If I Was Appointed the Texas Wine Czar
I would do the following ten things to promote Texas wines:
1. Annex a state that had at least 10,000 acres of quality producing grape vine to erase the deficit we have in the number of acres of Texas grapes. Going from 60 to over 200 Texas wineries has stretched our 4,000 acres too far. This has forced some Texas wineries to make Texas wine with out of state grapes
2. Banish the use of the phrase “For Sale in Texas Only” on the back wine bottle label of “Texas” wines. This phrase is code for there are not enough Texas grapes in this wine for it to be called Texas appellation.
3. Proclaim that winemakers must learn how to make more good table wines from grapes that can be grown anywhere in the state like the French American hybrids: Black Spanish, Norton and Blanc du Bois.
4. Make Texas restaurants feature at least two Texas wines on their wine lists that sometimes run to 25, 50, 100 or more wines.
5. Even more importantly, require that restaurant patrons ask for Texas wines when they go to restaurants. There are wines that go with nearly any meal; including Texas Beef, seafood, BBQ, TexMex and Asian selections. Restaurantuers will provide what their customers want. But, only if they ask, and it may require asking several times.
6. Additionally, enforce that all restaurant local Farm-to-Table menus that feature Texas produce, cheeses, seafood and meats include Texas wines instead of wines from Australia, France, Argentina or Sardinia. They may be local wines somewhere, but not here.
7. Mandate that all Texas vineyards and wineries take advantage of the free services of the state supported regional viticulturalists and state enology specialists (their and our tax dollars at work). No one should make Pinot Grigio that looks like a Rosé or smells like rotten eggs. Many growers and winemakers already do and are making great strides in quality. Unfortunately, some don’t and spoil it for the rest of the industry and consumers.
8. Give all wine consumers in the State of Texas an amnesiac to make them forget the Texas wine made in the 1970’s.
9. Make every citizen of Texas take to the road and discover a wine trail in their part of the state and actually sample wine in a winery tasting room. There are now at least nine wine trails in Texas. The ambiance of a winery and the surrounding countryside can be captivating.
10. Make all Chambers of Commerce in Texas feature Texas wines at local conventions and social functions instead of wines from California, Argentina and other foreign lands. Keep the revenue right here and working for the benefit of all Texans.
If you can stand to hear more of my proclamations and mandates for Texas wine (and other stuff), you can hear my interview by the Wine Curmudgeon; download the (6MB – MP3) podcast.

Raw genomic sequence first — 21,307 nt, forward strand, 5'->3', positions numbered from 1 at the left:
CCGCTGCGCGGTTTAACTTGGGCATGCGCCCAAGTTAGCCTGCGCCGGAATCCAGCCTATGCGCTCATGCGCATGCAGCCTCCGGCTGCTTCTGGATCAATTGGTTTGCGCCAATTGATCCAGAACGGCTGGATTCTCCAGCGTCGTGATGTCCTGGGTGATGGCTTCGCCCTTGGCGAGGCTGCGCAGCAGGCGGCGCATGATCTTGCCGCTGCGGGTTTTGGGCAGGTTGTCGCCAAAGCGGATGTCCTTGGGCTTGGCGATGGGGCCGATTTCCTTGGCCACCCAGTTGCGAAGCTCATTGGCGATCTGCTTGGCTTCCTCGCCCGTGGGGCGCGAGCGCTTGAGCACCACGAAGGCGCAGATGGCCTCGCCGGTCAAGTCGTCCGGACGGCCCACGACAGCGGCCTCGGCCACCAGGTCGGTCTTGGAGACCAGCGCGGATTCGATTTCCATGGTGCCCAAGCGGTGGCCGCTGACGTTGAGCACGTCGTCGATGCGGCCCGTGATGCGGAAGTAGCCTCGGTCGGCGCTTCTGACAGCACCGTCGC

Interview of Russ Kane by the Wine Curmudgeon
If you were Texas Wine Czar, what would you do?
You can vote for Rubio, the worlds cutest Labradoodle, in his Halloween costume as Sherlock Homes complete with “hounds” tooth cape and deerstalker hat. He is trying to solve the “Lost Bone Mystery”. Go to: http://www.thedogtrainingsecret.com/blog/inspector-rubio-sherlock-holmes-costume/]
Dear Czar, some comments, starting with point one.
1. We don’t need any body else! Your 10,000 acres are being planted as fast as we can. The memory up here on The High Plains of the boom and BUST of the 80s and 90s is fading but we learned from that blow. Our vineyards don’t look like CA vineyards anymore, closer spacing, better varieties and trellising that suits us gives the new generation a much better shot at success. We have 8,858,846 in The High Plains AVA and if we only planted 5% of that area the resulting 443K acres of vine would supply most of the wine for the USA much less Texas. Maybe Texans could drink more wine?
2.Amen Brother! preach on!
3.Argggg! NO! let us grow the very interesting grapes we grow up here, Viognier, Mourvedre, Tempranillo, Albrino, Vermentino, Dolchetto, Sangiovese, Roussanne, Trebbiano, Carignan, and many more.
4.How about all Texas?
5.Yes, Ask, please ask for our wines.
7.We have a great team and if you call they can make a big difference.
8. Forget please forget.
9. &10. Local support is great!
Bobby…thanks for the sanity check. Some things on my list were more serious than others.
I definitely agree with your list of varietals: Viognier, Mourvedre, Tempranillo, Albrino, Vermentino, Dolchetto, Sangiovese, Roussanne, Trebbiano, Carignan.
But, Black Spanish and Blanc du Bois can be done where these others just can not be grown. Progress is definitely being made with BdB and Black Spanish needs more work as a table wine.
Your 1983 Cab was something that I will never forget!
I like the Czar uniform and hat and will not give them up!
The suit and title fit very well my friend. Amazed that you limited youself to the top 10. Thanks for what you do. tiberia
My husband and I love Texas Wines! We discovered Dry Comal Creek in New Braunfels back in college and have since explored many of the Munson Trail wineries in North Texas.
I agree with you on the Blanc du Bois – I think it’s a great grape for our state and that Texas wineries really shine when they use the grapes that like to grow here, instead of just trying to imitate the grapes from other places.
I would encourage every wine-drinking Texan to find a winery or two they love and join their wine club. It’s a great way to try new wines and usually saves some money in the long run!
love this photo!
thanks for the retweet the other day… peepaw liked him some orange wine!
we’ll have to connect one of these days… always enjoy Vintage Texas and have it in my reader… cool stuff, man…
blog on, j